Dealing with estate taxes is, on the one hand, a pain in the neck, but, on the other hand, if you don’t qualify for an exemption then congratulations — you’re doing very well. In 2019, the Tax Cuts and Jobs Act raised the exemption to $11.4 million. However, for married couples, that exemption is essentially doubled to ($22.8 million).
These numbers will be adjusted for inflation until 2025 at which point the Tax Cuts and Jobs Act will need to be renewed. If you’re a married couple whose estate is worth less than $22.8 million, then that just about all you need to know. Additionally, estate values passed between spouses are not taxable.
If your estate is valued at more than $22.8 million, then there is a 40% flat tax for anything over the $22.8 million threshold. This is something you will want to know when planning your estate for transfer to your heirs.
Estates Under $11.4 Million
While estates under $11.4 million aren’t subject to taxes, married couples should still review their estate plan if they have dependent children or want to leave specific assets to a specific person. Additionally, trusts can be set up for the benefit of special needs children or older relatives. You still have a number of options to consider.
Exemption Portability of Estates Between $11.4 Million and $22.8 Million
Exemption portability, while not a new concept, allows married couples to essentially double their exemption. Estates that are dissolved through death can have the unused portion of their exemption transferred to a living spouse which is something to keep in mind as you plan for your passing.
How Big Estates Can Plan to Limit Their Tax Burden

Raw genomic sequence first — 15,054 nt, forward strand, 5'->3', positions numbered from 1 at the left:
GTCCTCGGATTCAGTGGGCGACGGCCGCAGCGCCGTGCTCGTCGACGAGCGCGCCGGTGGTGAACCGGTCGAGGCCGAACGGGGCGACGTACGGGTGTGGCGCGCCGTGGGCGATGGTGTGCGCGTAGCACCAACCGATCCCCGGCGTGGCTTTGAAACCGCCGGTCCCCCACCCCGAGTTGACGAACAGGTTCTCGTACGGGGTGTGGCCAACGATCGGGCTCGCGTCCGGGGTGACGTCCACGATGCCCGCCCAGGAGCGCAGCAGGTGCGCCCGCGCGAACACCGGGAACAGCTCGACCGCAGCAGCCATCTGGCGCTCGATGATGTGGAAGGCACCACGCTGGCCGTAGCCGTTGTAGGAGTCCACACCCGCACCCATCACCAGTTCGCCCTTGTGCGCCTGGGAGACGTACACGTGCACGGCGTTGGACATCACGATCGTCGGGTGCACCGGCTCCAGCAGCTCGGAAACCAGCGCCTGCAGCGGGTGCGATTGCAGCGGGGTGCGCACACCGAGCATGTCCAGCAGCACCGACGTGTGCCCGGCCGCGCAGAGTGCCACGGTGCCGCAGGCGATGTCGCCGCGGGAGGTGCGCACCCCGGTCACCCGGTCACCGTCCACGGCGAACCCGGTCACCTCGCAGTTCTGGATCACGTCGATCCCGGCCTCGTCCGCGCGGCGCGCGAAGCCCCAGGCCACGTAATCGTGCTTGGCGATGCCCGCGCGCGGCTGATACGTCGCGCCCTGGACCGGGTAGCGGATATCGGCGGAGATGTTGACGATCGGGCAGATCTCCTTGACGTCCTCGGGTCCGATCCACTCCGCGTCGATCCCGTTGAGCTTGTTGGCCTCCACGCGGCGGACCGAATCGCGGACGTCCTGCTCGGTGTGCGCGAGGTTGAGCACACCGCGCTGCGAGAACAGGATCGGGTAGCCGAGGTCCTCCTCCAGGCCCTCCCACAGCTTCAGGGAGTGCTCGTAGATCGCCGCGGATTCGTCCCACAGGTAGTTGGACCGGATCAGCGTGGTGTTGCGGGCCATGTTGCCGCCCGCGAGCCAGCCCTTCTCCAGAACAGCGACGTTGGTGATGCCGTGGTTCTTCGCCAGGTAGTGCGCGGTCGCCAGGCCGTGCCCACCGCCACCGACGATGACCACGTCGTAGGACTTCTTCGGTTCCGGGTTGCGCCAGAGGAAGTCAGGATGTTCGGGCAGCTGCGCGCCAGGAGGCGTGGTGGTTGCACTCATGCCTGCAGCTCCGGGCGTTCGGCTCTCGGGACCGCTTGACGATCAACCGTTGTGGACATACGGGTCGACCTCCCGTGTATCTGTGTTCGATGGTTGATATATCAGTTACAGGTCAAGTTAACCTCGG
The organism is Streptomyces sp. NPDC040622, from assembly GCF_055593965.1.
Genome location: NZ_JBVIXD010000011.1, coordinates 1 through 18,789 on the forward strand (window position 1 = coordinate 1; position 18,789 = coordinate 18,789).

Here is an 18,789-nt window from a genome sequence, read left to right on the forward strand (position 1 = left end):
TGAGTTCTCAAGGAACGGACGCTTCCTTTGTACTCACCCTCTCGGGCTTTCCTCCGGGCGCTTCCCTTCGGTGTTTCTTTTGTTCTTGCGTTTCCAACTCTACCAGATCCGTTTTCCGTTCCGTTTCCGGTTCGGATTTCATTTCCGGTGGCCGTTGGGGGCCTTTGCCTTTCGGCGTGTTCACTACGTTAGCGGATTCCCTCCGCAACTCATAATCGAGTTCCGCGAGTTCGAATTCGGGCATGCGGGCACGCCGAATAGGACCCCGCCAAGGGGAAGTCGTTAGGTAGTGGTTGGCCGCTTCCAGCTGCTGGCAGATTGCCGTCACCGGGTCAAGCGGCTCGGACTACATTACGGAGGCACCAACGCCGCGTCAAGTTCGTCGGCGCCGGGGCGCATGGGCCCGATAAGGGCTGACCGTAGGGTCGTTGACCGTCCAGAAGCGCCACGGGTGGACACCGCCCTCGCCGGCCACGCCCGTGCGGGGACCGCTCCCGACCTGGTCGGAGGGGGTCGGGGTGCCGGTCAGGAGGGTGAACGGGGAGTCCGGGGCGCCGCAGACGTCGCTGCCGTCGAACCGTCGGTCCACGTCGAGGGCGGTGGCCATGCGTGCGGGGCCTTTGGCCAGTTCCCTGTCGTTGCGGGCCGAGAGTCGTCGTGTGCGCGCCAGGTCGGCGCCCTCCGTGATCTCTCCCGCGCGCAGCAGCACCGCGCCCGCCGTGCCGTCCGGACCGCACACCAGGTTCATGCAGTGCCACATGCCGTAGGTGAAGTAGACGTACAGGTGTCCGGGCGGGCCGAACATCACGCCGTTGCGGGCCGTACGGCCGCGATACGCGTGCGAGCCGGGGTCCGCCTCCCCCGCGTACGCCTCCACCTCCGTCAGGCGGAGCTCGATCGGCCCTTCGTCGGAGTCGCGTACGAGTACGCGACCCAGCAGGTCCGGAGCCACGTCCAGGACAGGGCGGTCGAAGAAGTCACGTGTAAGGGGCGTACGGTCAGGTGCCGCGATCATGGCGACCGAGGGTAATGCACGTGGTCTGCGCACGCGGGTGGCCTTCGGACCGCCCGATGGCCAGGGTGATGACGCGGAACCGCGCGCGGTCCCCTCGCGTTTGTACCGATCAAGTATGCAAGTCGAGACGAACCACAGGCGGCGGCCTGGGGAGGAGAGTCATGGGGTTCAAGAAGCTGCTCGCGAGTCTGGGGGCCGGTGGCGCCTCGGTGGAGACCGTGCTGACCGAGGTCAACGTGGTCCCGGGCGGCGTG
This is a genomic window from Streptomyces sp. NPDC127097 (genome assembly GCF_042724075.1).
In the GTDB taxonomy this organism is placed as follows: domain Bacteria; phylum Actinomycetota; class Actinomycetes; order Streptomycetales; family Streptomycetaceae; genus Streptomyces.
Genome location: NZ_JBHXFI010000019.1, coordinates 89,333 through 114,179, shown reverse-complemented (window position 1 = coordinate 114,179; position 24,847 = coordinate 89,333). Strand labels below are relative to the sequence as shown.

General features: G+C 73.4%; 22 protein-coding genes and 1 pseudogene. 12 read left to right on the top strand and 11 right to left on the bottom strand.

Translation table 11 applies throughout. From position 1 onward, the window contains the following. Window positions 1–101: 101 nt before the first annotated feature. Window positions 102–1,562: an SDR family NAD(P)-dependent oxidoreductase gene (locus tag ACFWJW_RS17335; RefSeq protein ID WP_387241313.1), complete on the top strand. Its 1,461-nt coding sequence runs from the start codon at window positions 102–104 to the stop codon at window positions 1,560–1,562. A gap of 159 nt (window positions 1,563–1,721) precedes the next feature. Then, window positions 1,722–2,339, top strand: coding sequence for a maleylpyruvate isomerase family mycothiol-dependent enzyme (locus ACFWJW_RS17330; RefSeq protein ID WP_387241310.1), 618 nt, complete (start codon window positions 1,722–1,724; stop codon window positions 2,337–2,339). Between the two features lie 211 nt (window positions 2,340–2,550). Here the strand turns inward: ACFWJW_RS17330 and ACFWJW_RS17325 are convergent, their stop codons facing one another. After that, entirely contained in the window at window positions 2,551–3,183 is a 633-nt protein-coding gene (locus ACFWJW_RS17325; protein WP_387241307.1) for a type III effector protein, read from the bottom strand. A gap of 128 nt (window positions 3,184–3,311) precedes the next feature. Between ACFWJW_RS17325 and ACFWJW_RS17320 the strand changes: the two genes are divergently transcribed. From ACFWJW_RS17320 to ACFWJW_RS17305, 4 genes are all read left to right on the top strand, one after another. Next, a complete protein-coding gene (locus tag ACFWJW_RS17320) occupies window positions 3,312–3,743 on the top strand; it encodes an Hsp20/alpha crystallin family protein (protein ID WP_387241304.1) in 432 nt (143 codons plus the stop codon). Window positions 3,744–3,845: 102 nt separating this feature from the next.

The portability of exemptions is one thing to keep in mind. Let’s say you have an estate valued at $20 million. You die, leaving the entirety of your estate to your wife. This is tax-free since transfers between spouses are untaxed. You can also pass on the unused $11.4 million exemption to your wife which gives her a total of $22.8 million in estate tax exemptions. When she dies later that year, she can vest the entire $20 million estate to your heirs tax-free.
In addition, there are other moves that you can make to reduce your overall tax burden. These include:
Making annual gifts
Annual gifts essentially reduce the overall value of your estate for tax purposes. As of today, there is an exclusion of up to $15,000. Amounts gifted over $15,000 are subject to a reduction in the overall amount of unified federal estate and gift tax exemption over your lifetime. However, $15,000 gifts can be given to multiple different parties reducing the taxable value of your estate by a large margin.
College tuition and medical expenses
These can be paid for without having to reduce your unified federal estate and gift tax exemption at all.
Give away appreciating assets
If you have not used your unified federal estate and gift tax exemption ever, you can give away assets in the amount of $22.8 million before they become a part of your taxable estate. This is something to consider if you’re looking to reduce the overall taxability of your estate when it passes to your heirs.
Irrevocable life insurance trusts
While life insurance premiums may be written off your income taxes, they are included in the overall value of your estate when you pass it on. That is — so long as you can exercise control over the policy, change beneficiaries, cancel the policy, or borrow against the policy. One way around that is to name your spouse as the beneficiary. Since transfers between spouses are nontaxable, it won’t matter. Another way is to establish an irrevocable life insurance trusts that purchase coverage for both spouses. Since the insurance policies are property of the trust, they are not considered a part of the overall value of the estate and can be used to cover estate taxes or other liabilities of the estate.